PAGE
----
.NET Framework 2.0 Security Inspection Questions - Exception Management

From Guidance Share

Jump to: navigation, search

- J.D. Meier, Alex Mackman, Blaine Wastell, Prashant Bansode, Jason Taylor, Rudolph Araujo


Contents

Exception Management Vulnerabilities and Implications

Vulnerability

Implications

Failing to use structured exception handling

The application is more susceptible to denial of service attacks and logic flaws, which can expose security vulnerabilities.

Revealing too much information to the client

An attacker can use the information to help plan and tune subsequent attacks.


Secure exception handling can help prevent certain application-level denial of service attacks, and can also prevent valuable system-level information useful to attackers from being returned to the client. For example, without proper exception handling, information such as database schema details, operating system versions, stack traces, file names and path information, SQL query strings, and other information of value to an attacker can be returned to the client. Table 8 shows possible vulnerabilities and their implications that can result from poor or missing exception management.


The following questions can help you to identify vulnerable areas:

  • Does the code handle errors and exception conditions?
  • Does the code use a global error handler?
  • Does the code leak sensitive information in exceptions?
  • Does the application expose sensitive information in user sessions?
  • Does the application fail securely in the event of exceptions?


Does the code handle errors and exception conditions?

Use structured exception handling and catch exception conditions. Doing this improves robustness and avoids leaving the application in an inconsistent state that may lead to information disclosure. It also helps protect the application from denial of service attacks. The code should use finally blocks to ensure that resources are cleaned up and closed even in the event of an exception condition. Developers should determine how to propagate exceptions internally in their code and give special consideration to what occurs at the application boundary.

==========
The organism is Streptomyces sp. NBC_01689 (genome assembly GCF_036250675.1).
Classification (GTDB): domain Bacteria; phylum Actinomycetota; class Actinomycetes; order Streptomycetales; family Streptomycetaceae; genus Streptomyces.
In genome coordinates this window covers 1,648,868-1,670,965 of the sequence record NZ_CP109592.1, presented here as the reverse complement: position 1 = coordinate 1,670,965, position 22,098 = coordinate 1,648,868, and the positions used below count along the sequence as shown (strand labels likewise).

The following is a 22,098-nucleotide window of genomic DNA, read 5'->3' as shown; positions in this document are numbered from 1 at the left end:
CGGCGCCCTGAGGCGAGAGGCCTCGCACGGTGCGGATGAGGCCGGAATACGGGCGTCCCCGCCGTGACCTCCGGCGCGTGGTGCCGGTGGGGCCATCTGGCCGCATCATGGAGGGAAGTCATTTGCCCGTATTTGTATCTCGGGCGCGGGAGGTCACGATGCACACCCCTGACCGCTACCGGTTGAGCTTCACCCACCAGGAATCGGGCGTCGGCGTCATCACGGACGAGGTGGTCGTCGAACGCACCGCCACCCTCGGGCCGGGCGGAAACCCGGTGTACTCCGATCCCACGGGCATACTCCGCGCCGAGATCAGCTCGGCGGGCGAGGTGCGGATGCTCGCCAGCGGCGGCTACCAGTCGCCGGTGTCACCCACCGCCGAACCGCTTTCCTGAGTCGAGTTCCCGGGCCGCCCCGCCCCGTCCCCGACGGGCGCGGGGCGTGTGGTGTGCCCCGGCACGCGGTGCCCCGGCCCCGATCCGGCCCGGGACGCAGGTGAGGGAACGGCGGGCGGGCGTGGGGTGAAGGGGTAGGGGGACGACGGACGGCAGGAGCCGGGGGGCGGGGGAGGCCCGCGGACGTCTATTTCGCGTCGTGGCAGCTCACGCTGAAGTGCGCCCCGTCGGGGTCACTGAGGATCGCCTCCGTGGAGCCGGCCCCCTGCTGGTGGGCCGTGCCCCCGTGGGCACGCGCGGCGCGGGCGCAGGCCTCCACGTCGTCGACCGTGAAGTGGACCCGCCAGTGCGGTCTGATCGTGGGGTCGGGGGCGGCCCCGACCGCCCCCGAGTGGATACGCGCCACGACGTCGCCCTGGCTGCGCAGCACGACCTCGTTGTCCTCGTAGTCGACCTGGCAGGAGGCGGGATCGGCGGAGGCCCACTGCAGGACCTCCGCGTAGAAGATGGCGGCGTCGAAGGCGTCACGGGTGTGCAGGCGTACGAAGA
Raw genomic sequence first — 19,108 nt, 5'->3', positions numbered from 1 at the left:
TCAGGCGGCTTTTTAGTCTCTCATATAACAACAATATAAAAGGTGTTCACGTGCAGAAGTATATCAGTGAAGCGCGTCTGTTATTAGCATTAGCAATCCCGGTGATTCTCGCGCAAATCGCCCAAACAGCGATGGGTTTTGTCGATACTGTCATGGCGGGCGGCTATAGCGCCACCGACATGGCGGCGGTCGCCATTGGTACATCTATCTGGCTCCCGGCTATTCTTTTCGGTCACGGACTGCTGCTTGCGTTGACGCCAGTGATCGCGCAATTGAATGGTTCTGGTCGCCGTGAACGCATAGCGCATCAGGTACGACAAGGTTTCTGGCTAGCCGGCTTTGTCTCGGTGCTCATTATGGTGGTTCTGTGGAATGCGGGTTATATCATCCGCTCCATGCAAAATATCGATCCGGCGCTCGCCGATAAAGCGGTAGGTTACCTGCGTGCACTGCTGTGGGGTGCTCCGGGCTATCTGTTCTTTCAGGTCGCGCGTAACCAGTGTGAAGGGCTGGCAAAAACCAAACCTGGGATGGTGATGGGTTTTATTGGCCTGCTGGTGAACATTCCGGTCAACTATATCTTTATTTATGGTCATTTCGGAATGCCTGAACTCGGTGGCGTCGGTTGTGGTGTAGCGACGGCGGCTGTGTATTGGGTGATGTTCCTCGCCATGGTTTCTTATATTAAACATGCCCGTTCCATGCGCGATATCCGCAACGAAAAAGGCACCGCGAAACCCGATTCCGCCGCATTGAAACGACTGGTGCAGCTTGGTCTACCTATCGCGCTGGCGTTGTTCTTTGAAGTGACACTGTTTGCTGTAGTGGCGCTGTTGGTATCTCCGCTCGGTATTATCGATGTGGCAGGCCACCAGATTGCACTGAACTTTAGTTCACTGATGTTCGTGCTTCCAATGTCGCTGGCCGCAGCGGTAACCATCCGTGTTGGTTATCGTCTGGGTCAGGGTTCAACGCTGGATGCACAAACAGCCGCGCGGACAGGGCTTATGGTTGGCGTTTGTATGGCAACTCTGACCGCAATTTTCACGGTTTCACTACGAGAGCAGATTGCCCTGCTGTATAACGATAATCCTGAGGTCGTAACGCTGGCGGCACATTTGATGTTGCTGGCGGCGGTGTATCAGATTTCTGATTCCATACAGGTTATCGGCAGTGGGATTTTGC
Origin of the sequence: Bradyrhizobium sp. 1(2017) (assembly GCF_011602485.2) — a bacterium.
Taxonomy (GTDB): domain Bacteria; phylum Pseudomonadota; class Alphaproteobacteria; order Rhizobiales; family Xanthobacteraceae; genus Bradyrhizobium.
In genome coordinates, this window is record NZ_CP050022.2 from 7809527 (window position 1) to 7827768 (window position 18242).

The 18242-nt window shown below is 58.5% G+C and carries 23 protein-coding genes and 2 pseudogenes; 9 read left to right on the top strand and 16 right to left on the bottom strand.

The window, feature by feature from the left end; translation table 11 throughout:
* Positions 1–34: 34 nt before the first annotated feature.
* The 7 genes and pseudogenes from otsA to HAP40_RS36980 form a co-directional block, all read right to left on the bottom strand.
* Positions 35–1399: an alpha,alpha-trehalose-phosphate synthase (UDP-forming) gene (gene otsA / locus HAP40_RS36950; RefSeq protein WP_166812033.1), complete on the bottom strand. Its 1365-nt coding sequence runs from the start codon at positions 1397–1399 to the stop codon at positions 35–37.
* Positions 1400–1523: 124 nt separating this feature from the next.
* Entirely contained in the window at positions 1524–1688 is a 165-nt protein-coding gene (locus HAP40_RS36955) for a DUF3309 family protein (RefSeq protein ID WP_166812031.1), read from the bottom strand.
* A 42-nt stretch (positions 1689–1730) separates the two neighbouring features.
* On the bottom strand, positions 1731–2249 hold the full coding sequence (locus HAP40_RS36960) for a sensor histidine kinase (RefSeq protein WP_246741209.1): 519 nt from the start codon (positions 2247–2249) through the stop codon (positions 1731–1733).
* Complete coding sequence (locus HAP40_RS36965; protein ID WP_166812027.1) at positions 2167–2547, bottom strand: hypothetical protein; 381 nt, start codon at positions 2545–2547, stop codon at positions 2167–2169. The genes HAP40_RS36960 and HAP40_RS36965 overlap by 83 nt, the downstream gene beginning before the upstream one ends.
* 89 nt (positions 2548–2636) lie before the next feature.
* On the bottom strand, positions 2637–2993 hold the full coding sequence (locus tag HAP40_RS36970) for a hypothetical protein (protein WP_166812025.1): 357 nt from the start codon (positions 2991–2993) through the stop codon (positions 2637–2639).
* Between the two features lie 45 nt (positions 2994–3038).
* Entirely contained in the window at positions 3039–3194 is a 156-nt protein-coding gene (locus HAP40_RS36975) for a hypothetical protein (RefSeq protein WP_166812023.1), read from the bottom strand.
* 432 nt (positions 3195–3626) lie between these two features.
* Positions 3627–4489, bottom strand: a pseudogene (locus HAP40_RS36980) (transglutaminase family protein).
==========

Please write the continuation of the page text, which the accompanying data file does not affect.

The application should not contain code similar to the following example.

// Write to a new file
StreamWriter sr = File.CreateText(FILE_NAME);
sr.WriteLine ("This is my file.");
sr.WriteLine ("I can write ints {0} or floats {1}, and so on.", 1, 4.2);
sr.Close();

Instead, the application should contain code similar to the following.

// Write to a new file
if (File.Exists(FILE_NAME))
{
 // Error Condition
 logToFile("{0} already exists.", FILE_NAME);
}
else
{
 // Exception handling
 try
 {
   StreamWriter sr = File.CreateText(FILE_NAME);
   sr.WriteLine ("This is my file.");
   sr.WriteLine ("I can write ints {0} or floats {1}, and so on.", 1, 4.2);
   sr.Close();
 }
 catch
 {
   ...
   throw;
 }
 finally
 {
   // resources cleanup
 }
}


Does the code use a global error handler?

Make sure that the code includes an application-level global error handler in Global.asax to catch any exceptions that are not handled in code. This can prevent accidentally returning detailed error information to the client. The code should log all exceptions in the event log to record them for tracking and later analysis.


The application should contain code similar to the following:

<%@ Application Language="C#" %>
<%@ Import Namespace="System.Diagnostics" %>

<script language="C#" runat="server">
void Application_Error(object sender, EventArgs e)
{
 // Get reference to the source of the exception chain
 Exception ex = Server.GetLastError().GetBaseException();

 // log the details of the exception and page state to the
 // event log.
 EventLog.WriteEntry( "My Web Application",
                      "MESSAGE: " + ex.Message + 
                      "\nSOURCE: " + ex.Source, 
                      EventLogEntryType.Error);
 // Optional e-mail or other notification here...
}
</script>


Does the code leak sensitive information in exceptions?

By default, ASP.NET provides too much detail in error messages. Make sure that your application uses custom errors that do not include details that could help an attacker exploit a vulnerability.


The application should not contain code similar to the following example.

<customErrors mode="Off" />

Instead, the application should contain code similar to the following.

<customErrors mode="On" defaultRedirect="ErrorPage.htm">
 <error statusCode="404" redirect="NotFoundPage.htm"/>
 <error statusCode="500" redirect="InternalErrorPage.htm"/>
</customErrors>.


Does the application expose sensitive information in user sessions?

Review the type of information that could be revealed to an attacker if he or she obtained a session ID. In ASP.NET applications, the session ID is properly randomized so that it is hard to guess session IDs. However, there are other ways an attacker can get this information. Make sure that the session ID is sent over SSL, and make sure that the session timeout is short.


Does the application fail securely in the event of exceptions?

Does the application implement proper exception handling?


The following code example fails l to implement exception handling.

// Code within a System.Web.UI.Page
override protected void OnInit(EventArgs e)
{
 ...
 base.OnInit(e);
}

Instead, it should implement page-level or application-level error handlers, as shown in the following example.

// CODE within a ASP.Net Page
override protected void OnInit(EventArgs e)
{
 ...
 this.Error += new System.EventHandler(this.Page_Error);
 base.OnInit(e);
}
Personal tools